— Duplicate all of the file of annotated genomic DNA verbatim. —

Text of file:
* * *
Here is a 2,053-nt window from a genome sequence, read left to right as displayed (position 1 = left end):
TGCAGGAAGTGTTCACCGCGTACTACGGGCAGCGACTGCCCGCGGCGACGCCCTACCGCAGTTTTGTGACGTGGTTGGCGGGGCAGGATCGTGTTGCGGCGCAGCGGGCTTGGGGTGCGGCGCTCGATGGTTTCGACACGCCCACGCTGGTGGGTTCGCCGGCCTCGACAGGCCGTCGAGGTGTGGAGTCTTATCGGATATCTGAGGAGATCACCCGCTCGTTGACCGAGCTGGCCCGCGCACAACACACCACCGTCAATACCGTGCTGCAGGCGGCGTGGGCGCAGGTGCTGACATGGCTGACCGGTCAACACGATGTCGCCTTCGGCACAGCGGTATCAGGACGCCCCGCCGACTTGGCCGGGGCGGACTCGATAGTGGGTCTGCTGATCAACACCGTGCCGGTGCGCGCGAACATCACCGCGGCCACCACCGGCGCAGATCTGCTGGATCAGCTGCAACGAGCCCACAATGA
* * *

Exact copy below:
Here is a 2,053-nt window from a genome sequence, read left to right as displayed (position 1 = left end):
TGCAGGAAGTGTTCACCGCGTACTACGGGCAGCGACTGCCCGCGGCGACGCCCTACCGCAGTTTTGTGACGTGGTTGGCGGGGCAGGATCGTGTTGCGGCGCAGCGGGCTTGGGGTGCGGCGCTCGATGGTTTCGACACGCCCACGCTGGTGGGTTCGCCGGCCTCGACAGGCCGTCGAGGTGTGGAGTCTTATCGGATATCTGAGGAGATCACCCGCTCGTTGACCGAGCTGGCCCGCGCACAACACACCACCGTCAATACCGTGCTGCAGGCGGCGTGGGCGCAGGTGCTGACATGGCTGACCGGTCAACACGATGTCGCCTTCGGCACAGCGGTATCAGGACGCCCCGCCGACTTGGCCGGGGCGGACTCGATAGTGGGTCTGCTGATCAACACCGTGCCGGTGCGCGCGAACATCACCGCGGCCACCACCGGCGCAGATCTGCTGGATCAGCTGCAACGAGCCCACAATGA